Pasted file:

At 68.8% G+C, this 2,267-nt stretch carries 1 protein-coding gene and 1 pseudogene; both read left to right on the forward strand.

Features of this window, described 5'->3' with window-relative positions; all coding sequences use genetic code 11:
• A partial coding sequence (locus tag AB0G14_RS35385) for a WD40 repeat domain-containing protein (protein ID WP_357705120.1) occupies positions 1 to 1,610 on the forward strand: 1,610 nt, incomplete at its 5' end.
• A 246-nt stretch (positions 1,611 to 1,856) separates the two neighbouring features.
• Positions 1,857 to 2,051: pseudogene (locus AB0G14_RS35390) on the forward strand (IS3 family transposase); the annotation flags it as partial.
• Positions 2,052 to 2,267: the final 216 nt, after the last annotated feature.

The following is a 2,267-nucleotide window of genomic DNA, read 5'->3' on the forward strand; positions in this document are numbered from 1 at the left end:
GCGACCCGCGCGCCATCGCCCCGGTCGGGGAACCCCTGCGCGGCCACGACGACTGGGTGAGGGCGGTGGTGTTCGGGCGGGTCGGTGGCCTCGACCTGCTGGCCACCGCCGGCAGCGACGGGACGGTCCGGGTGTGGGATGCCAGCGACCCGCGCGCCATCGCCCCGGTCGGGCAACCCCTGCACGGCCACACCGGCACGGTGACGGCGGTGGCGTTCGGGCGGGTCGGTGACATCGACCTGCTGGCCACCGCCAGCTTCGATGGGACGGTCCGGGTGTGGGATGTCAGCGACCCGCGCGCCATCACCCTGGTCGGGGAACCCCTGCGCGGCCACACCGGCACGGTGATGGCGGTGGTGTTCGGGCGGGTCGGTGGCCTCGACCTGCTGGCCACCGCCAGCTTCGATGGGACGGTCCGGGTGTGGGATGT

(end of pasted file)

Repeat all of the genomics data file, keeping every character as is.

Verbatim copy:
At 68.8% G+C, this 2,267-nt stretch carries 1 protein-coding gene and 1 pseudogene; both read left to right on the forward strand.

Features of this window, described 5'->3' with window-relative positions; all coding sequences use genetic code 11:
• A partial coding sequence (locus tag AB0G14_RS35385) for a WD40 repeat domain-containing protein (protein ID WP_357705120.1) occupies positions 1 to 1,610 on the forward strand: 1,610 nt, incomplete at its 5' end.
• A 246-nt stretch (positions 1,611 to 1,856) separates the two neighbouring features.
• Positions 1,857 to 2,051: pseudogene (locus AB0G14_RS35390) on the forward strand (IS3 family transposase); the annotation flags it as partial.
• Positions 2,052 to 2,267: the final 216 nt, after the last annotated feature.

The following is a 2,267-nucleotide window of genomic DNA, read 5'->3' on the forward strand; positions in this document are numbered from 1 at the left end:
GCGACCCGCGCGCCATCGCCCCGGTCGGGGAACCCCTGCGCGGCCACGACGACTGGGTGAGGGCGGTGGTGTTCGGGCGGGTCGGTGGCCTCGACCTGCTGGCCACCGCCGGCAGCGACGGGACGGTCCGGGTGTGGGATGCCAGCGACCCGCGCGCCATCGCCCCGGTCGGGCAACCCCTGCACGGCCACACCGGCACGGTGACGGCGGTGGCGTTCGGGCGGGTCGGTGACATCGACCTGCTGGCCACCGCCAGCTTCGATGGGACGGTCCGGGTGTGGGATGTCAGCGACCCGCGCGCCATCACCCTGGTCGGGGAACCCCTGCGCGGCCACACCGGCACGGTGATGGCGGTGGTGTTCGGGCGGGTCGGTGGCCTCGACCTGCTGGCCACCGCCAGCTTCGATGGGACGGTCCGGGTGTGGGATGT